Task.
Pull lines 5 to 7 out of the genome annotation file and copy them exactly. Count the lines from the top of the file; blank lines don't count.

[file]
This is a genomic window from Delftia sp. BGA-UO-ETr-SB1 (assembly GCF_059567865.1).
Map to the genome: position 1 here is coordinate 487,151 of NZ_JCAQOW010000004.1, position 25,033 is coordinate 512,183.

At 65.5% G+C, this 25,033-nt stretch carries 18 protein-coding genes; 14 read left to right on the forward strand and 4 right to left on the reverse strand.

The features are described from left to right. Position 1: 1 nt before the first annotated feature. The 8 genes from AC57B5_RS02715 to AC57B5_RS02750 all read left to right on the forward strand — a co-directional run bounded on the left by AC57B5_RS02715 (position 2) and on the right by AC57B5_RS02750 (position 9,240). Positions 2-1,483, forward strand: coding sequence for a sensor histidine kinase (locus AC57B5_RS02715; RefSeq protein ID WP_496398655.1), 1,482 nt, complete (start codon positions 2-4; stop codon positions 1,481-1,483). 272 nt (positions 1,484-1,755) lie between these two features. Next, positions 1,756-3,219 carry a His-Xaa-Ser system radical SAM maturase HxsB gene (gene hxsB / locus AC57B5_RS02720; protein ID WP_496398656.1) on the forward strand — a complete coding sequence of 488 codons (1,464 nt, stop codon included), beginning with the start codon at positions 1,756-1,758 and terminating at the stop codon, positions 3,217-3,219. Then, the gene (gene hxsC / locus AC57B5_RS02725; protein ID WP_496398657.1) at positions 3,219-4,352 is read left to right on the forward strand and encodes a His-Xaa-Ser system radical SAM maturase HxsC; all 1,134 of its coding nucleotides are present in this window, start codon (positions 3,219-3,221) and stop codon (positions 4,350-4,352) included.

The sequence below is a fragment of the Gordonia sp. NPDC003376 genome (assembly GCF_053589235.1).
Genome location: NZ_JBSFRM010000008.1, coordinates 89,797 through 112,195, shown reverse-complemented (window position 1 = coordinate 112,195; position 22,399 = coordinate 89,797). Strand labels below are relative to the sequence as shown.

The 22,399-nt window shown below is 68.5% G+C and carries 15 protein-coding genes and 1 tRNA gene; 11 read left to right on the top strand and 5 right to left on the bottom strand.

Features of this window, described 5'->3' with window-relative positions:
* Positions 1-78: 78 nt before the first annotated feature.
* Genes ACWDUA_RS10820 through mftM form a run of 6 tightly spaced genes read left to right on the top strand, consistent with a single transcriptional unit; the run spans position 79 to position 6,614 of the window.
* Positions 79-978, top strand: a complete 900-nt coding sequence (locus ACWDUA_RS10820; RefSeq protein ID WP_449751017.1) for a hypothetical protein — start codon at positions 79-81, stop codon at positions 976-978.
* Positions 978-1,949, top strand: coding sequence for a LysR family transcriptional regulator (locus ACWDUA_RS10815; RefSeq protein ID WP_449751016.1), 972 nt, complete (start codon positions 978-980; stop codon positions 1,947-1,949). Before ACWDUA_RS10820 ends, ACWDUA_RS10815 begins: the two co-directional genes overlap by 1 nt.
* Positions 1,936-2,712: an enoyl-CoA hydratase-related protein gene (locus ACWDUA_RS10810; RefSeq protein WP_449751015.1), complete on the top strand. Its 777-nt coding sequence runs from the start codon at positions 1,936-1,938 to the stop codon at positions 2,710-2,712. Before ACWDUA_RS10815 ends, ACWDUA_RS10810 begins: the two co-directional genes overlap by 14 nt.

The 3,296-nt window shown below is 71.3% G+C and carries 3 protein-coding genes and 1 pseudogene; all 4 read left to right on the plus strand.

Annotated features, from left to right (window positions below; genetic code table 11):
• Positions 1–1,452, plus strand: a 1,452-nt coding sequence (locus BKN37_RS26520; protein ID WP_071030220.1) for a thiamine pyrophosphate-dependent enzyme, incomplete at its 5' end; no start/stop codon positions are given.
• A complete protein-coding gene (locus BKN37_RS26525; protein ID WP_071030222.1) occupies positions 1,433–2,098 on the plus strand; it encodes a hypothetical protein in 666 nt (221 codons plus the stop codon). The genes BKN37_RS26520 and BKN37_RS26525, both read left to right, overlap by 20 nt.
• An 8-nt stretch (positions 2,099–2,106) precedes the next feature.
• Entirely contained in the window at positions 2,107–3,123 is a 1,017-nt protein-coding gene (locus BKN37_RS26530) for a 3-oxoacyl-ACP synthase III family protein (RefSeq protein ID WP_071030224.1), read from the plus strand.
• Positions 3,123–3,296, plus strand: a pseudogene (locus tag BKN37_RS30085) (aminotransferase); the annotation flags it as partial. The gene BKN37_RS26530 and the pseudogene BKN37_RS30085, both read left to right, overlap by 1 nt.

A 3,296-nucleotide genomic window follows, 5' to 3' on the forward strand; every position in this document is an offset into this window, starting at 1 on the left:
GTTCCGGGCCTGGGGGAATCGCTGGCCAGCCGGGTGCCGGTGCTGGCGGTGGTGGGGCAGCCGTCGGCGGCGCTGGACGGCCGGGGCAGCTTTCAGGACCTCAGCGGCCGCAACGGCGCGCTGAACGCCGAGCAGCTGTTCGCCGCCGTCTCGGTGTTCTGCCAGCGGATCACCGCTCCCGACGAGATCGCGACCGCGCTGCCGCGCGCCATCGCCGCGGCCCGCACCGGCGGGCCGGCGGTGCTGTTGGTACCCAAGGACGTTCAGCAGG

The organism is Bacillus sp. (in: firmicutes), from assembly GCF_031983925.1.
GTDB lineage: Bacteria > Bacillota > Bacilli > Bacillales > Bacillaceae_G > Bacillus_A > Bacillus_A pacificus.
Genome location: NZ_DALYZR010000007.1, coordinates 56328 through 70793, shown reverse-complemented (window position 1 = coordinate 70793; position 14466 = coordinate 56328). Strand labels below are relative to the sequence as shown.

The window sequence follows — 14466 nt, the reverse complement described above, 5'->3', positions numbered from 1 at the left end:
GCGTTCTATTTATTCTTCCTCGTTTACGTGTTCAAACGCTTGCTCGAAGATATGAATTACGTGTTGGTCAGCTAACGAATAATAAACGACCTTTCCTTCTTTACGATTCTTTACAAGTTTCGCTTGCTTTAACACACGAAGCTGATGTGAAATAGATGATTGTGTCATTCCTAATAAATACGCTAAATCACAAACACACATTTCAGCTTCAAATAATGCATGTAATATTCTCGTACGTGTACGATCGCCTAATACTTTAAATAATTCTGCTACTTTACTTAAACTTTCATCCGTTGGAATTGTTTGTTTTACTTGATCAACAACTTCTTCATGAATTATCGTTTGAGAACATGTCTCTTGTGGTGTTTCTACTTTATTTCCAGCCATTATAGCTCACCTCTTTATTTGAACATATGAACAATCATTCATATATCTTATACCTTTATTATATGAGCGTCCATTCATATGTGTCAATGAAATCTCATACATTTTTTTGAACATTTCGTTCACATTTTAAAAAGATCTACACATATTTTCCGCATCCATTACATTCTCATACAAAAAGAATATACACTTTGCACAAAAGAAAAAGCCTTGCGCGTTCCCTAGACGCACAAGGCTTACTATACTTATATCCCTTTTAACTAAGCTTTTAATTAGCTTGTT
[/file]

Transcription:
The sequence below is a fragment of the Gordonia sp. NPDC003376 genome (assembly GCF_053589235.1).
Genome location: NZ_JBSFRM010000008.1, coordinates 89,797 through 112,195, shown reverse-complemented (window position 1 = coordinate 112,195; position 22,399 = coordinate 89,797). Strand labels below are relative to the sequence as shown.

The 22,399-nt window shown below is 68.5% G+C and carries 15 protein-coding genes and 1 tRNA gene; 11 read left to right on the top strand and 5 right to left on the bottom strand.